Fig. 4 Evolution of seismic moment, radiated energy and hydraulic energy release during stimulation.

(A) Cumulative seismic moment release with time. (B) Cumulative radiated seismic energy release as a function of hydraulic energy. (C) Seismic injection efficiency IE changes with time.

OTN-3–induced seismicity showed a monotonic increase of maximum earthquake magnitude with the cumulative injected fluid volume (Fig. 5). This increase followed the trend predicted by the recently introduced fracture mechanics–based model of Galis et al. (10). It was also close to that presented by van der Elst et al. (15), but remaining much lower than the upper limit predicted by McGarr’s (8) model. According to Galis et al., this behavior suggests that the maximum magnitude depends on both the regional tectonic stress and the imposed local fluid pressure controlling the total elastic energy stored in the system. Considering the observed trend in maximum magnitude evolution with the injected fluid volume, it was expected that the MW 2.0 red alert threshold would likely be exceeded once the targeted fluid volume of 20,000 m3 was injected (note that the dashed line in Fig. 5 parameterized by γ = 2 × 106 presents a post-stimulation assessment of the maximum magnitude evolution, with fluid volume accounting for actual reservoir and seismicity parameters). Therefore, following Galis et al.’s model, our pumping strategy was modified after phase P2. Well-head pressures were limited to about 86 MPa (see more detailed timeline in Materials and Methods). This pressure level was established by a trial-and-error procedure in an attempt to limit accumulation of stored elastic energy due to injection and reach the targeted cumulative injection volume. In a further adjustment to also reduce stored elastic strain energy by fluid pressure dissipation, the injection subphases of P4 and P5 were reduced in duration to 18 hours with 6-hour rest periods (see Fig. 2). As a final measure, pumping was immediately stopped and resting periods extended whenever a large seismic event with MW > 1.7 occurred (Fig. 2).

Fig. 5 Temporal evolution of maximum observed seismic moment versus cumulative volume of injected fluid at each phase (P1 to P5).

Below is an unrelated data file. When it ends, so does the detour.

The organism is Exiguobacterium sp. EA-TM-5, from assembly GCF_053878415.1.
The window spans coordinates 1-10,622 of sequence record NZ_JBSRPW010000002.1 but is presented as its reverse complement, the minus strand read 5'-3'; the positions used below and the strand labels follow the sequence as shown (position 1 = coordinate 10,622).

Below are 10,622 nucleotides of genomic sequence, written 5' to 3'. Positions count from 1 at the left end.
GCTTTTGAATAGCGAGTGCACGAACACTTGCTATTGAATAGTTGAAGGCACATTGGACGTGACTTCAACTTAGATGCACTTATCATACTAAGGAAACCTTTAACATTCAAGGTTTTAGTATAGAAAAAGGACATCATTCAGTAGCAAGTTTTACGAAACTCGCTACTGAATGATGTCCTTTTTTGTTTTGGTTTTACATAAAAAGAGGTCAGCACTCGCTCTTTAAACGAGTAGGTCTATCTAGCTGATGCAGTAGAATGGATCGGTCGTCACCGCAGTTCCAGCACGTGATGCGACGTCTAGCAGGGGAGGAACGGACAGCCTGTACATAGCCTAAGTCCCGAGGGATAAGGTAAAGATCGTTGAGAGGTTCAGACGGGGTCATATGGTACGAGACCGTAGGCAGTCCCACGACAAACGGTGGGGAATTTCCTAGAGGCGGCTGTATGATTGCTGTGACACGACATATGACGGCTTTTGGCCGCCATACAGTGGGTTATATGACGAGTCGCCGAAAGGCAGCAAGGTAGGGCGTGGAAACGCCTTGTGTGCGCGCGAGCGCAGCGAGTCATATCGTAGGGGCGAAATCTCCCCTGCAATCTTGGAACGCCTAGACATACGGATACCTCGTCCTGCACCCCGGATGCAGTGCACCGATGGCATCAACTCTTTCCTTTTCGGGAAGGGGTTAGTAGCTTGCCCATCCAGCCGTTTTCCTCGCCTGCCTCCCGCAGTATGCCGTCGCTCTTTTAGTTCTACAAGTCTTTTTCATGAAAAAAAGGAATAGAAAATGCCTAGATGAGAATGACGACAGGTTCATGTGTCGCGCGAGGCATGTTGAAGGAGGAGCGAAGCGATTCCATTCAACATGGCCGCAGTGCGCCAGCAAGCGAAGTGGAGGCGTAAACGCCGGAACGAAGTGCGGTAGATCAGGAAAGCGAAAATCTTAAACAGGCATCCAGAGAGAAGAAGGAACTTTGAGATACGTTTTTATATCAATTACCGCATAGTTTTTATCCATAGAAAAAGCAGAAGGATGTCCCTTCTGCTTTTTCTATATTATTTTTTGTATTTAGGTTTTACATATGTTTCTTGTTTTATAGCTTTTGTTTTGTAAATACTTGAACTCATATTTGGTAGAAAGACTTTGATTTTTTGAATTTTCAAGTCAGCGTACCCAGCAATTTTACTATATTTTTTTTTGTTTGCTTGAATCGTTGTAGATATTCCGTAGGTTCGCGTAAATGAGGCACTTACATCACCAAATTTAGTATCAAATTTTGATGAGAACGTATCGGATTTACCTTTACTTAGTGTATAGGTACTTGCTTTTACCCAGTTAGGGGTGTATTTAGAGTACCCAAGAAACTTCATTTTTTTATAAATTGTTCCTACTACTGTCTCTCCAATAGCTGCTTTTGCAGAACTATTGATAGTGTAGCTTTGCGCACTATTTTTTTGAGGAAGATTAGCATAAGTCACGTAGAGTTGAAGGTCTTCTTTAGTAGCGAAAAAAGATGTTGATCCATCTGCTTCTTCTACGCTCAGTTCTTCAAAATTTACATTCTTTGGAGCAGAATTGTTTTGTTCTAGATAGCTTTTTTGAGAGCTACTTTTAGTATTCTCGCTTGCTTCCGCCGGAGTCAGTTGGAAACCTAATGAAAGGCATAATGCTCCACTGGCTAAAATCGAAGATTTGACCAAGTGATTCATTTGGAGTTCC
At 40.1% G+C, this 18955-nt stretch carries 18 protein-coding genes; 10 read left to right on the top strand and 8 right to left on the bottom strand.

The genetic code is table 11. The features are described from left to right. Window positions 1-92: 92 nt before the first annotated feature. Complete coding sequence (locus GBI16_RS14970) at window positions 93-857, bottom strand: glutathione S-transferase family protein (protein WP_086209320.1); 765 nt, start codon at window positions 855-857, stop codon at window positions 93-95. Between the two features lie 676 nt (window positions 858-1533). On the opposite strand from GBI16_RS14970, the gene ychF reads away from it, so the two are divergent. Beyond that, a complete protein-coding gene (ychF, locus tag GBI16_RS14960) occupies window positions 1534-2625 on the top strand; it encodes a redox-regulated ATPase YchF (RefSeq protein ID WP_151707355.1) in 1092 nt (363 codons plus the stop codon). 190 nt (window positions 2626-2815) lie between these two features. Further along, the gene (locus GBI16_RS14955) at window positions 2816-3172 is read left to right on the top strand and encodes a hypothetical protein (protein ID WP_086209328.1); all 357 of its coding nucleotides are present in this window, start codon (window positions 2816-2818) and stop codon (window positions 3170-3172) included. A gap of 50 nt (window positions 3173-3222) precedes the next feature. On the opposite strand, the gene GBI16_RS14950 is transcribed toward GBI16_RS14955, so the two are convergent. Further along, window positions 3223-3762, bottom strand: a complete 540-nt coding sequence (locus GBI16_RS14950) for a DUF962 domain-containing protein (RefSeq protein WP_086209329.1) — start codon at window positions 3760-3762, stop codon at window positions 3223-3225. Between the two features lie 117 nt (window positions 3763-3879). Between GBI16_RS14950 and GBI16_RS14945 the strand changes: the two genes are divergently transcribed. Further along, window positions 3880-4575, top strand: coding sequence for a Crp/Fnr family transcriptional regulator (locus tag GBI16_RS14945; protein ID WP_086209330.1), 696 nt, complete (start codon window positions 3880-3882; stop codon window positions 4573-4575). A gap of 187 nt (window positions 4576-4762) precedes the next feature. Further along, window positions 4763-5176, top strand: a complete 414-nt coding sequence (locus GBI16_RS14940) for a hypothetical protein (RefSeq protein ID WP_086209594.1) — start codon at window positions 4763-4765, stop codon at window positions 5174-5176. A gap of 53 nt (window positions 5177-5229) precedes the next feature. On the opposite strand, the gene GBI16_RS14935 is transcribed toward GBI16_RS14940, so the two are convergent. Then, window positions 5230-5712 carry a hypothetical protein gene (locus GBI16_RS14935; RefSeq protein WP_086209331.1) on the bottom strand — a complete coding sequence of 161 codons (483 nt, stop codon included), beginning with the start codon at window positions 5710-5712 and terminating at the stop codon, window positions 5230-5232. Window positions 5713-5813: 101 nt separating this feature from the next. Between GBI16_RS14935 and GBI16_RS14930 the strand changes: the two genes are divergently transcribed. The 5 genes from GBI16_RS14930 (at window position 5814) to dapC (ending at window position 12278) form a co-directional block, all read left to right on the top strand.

Colored circles are from various injection projects (8, 19, 20). Maximum magnitude estimates using different models are shown with solid, dashed, and dotted lines (8, 10, 15). The γ and b parameter values used in (8, 10) were calculated after the stimulation, assuming geomechanical and seismic parameters from this study, and plotted for comparison with the observed evolution of seismic moment (see Materials and Methods).

These changes in the injection strategy after P2 were kept until the end of the stimulation. They seemingly stabilized seismic energy release with respect to hydraulic energy in phases P3 to P5, although still at a slightly higher release rate of radiated energy compared to P1 (Fig. 4B). Equivalently, the seismic injection efficiency IE, the ratio of cumulative radiated energy to hydraulic energy EH (16), stabilized after P2 at a higher level (Fig. 4C). The flattening of IE suggested that some balance between strain energy buildup and dissipation had been achieved, with IE only slightly increasing during the final injection phases. We believe that this approach allowed a successful completion of the stimulation plan while avoiding a project derailing MW > 2.0 red alert induced earthquake.

Upon completion of injection, the seismic data were reprocessed to further reduce the magnitude detection threshold and to refine earthquake source parameters. This aimed at improving our understanding of the spatial and temporal development of induced seismicity, and investigates factors leading to observed behavior of maximum magnitude. This reprocessing (see Materials and Methods) enlarged the original near–real-time industrial seismic catalog to 43,882 events, with magnitudes down to MW = −0.6. From this extended catalog, all events with MW > 0.7 were manually reviewed. A further subset of 1977 best-recorded earthquakes that occurred in the immediate vicinity to the injection well (Fig. 3) was relocated using the double-difference relocation method (12). This improved the relative hypocenter precision down to ~27 and ~66 m for 68 and 95%, respectively, of the relocated catalog.

DISCUSSION